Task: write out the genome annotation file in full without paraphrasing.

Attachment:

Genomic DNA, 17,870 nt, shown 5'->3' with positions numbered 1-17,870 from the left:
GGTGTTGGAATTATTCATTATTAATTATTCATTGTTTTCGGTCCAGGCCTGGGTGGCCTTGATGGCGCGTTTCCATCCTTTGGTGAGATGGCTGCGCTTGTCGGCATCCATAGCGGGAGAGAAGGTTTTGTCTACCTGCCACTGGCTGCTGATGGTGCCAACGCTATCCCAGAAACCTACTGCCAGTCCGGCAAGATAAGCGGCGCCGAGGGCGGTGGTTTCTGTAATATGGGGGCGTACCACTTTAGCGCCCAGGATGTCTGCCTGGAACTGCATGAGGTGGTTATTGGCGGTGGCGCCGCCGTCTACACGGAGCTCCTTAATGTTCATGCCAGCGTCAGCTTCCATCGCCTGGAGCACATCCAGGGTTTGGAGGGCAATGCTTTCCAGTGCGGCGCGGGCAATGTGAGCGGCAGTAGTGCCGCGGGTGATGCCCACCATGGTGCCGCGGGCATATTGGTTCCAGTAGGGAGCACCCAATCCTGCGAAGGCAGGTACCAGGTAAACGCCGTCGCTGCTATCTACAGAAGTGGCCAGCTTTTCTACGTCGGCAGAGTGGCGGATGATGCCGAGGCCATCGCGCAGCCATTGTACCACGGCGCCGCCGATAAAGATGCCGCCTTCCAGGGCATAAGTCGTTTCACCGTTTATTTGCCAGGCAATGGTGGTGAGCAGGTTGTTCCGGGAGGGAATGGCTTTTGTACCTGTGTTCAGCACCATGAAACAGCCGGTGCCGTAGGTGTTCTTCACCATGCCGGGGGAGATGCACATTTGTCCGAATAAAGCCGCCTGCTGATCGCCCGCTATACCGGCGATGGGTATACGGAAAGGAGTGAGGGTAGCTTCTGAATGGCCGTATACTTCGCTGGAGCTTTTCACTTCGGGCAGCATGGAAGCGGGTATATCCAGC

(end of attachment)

Genomic DNA, 17,870 nt, shown 5'->3' with positions numbered 1-17,870 from the left:
GGTGTTGGAATTATTCATTATTAATTATTCATTGTTTTCGGTCCAGGCCTGGGTGGCCTTGATGGCGCGTTTCCATCCTTTGGTGAGATGGCTGCGCTTGTCGGCATCCATAGCGGGAGAGAAGGTTTTGTCTACCTGCCACTGGCTGCTGATGGTGCCAACGCTATCCCAGAAACCTACTGCCAGTCCGGCAAGATAAGCGGCGCCGAGGGCGGTGGTTTCTGTAATATGGGGGCGTACCACTTTAGCGCCCAGGATGTCTGCCTGGAACTGCATGAGGTGGTTATTGGCGGTGGCGCCGCCGTCTACACGGAGCTCCTTAATGTTCATGCCAGCGTCAGCTTCCATCGCCTGGAGCACATCCAGGGTTTGGAGGGCAATGCTTTCCAGTGCGGCGCGGGCAATGTGAGCGGCAGTAGTGCCGCGGGTGATGCCCACCATGGTGCCGCGGGCATATTGGTTCCAGTAGGGAGCACCCAATCCTGCGAAGGCAGGTACCAGGTAAACGCCGTCGCTGCTATCTACAGAAGTGGCCAGCTTTTCTACGTCGGCAGAGTGGCGGATGATGCCGAGGCCATCGCGCAGCCATTGTACCACGGCGCCGCCGATAAAGATGCCGCCTTCCAGGGCATAAGTCGTTTCACCGTTTATTTGCCAGGCAATGGTGGTGAGCAGGTTGTTCCGGGAGGGAATGGCTTTTGTACCTGTGTTCAGCACCATGAAACAGCCGGTGCCGTAGGTGTTCTTCACCATGCCGGGGGAGATGCACATTTGTCCGAATAAAGCCGCCTGCTGATCGCCCGCTATACCGGCGATGGGTATACGGAAAGGAGTGAGGGTAGCTTCTGAATGGCCGTATACTTCGCTGGAGCTTTTCACTTCGGGCAGCATGGAAGCGGGTATATCCAGC